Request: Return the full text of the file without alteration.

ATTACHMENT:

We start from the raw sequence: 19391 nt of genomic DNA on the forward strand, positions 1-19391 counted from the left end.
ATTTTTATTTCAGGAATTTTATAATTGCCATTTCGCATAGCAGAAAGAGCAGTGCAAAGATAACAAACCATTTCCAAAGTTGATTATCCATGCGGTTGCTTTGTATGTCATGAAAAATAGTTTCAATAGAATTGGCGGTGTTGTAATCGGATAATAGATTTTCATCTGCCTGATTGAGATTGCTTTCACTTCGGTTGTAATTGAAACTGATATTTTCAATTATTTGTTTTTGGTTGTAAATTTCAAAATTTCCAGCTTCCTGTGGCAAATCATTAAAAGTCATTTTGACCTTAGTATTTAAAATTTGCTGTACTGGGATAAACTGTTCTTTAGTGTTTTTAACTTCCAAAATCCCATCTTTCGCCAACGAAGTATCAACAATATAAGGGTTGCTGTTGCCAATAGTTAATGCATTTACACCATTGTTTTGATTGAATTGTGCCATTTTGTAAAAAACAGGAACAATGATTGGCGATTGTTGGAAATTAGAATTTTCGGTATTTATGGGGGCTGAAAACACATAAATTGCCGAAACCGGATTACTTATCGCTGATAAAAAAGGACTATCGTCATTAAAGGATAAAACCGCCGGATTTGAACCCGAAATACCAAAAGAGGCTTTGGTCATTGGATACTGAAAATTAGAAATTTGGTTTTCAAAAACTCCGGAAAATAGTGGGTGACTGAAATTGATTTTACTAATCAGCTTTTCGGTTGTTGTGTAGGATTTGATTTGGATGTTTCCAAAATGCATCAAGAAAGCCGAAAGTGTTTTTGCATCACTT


We start from the raw sequence: 19391 nt of genomic DNA on the forward strand, positions 1-19391 counted from the left end.
ATTTTTATTTCAGGAATTTTATAATTGCCATTTCGCATAGCAGAAAGAGCAGTGCAAAGATAACAAACCATTTCCAAAGTTGATTATCCATGCGGTTGCTTTGTATGTCATGAAAAATAGTTTCAATAGAATTGGCGGTGTTGTAATCGGATAATAGATTTTCATCTGCCTGATTGAGATTGCTTTCACTTCGGTTGTAATTGAAACTGATATTTTCAATTATTTGTTTTTGGTTGTAAATTTCAAAATTTCCAGCTTCCTGTGGCAAATCATTAAAAGTCATTTTGACCTTAGTATTTAAAATTTGCTGTACTGGGATAAACTGTTCTTTAGTGTTTTTAACTTCCAAAATCCCATCTTTCGCCAACGAAGTATCAACAATATAAGGGTTGCTGTTGCCAATAGTTAATGCATTTACACCATTGTTTTGATTGAATTGTGCCATTTTGTAAAAAACAGGAACAATGATTGGCGATTGTTGGAAATTAGAATTTTCGGTATTTATGGGGGCTGAAAACACATAAATTGCCGAAACCGGATTACTTATCGCTGATAAAAAAGGACTATCGTCATTAAAGGATAAAACCGCCGGATTTGAACCCGAAATACCAAAAGAGGCTTTGGTCATTGGATACTGAAAATTAGAAATTTGGTTTTCAAAAACTCCGGAAAATAGTGGGTGACTGAAATTGATTTTACTAATCAGCTTTTCGGTTGTTGTGTAGGATTTGATTTGGATGTTTCCAAAATGCATCAAGAAAGCCGAAAGTGTTTTTGCATCACTT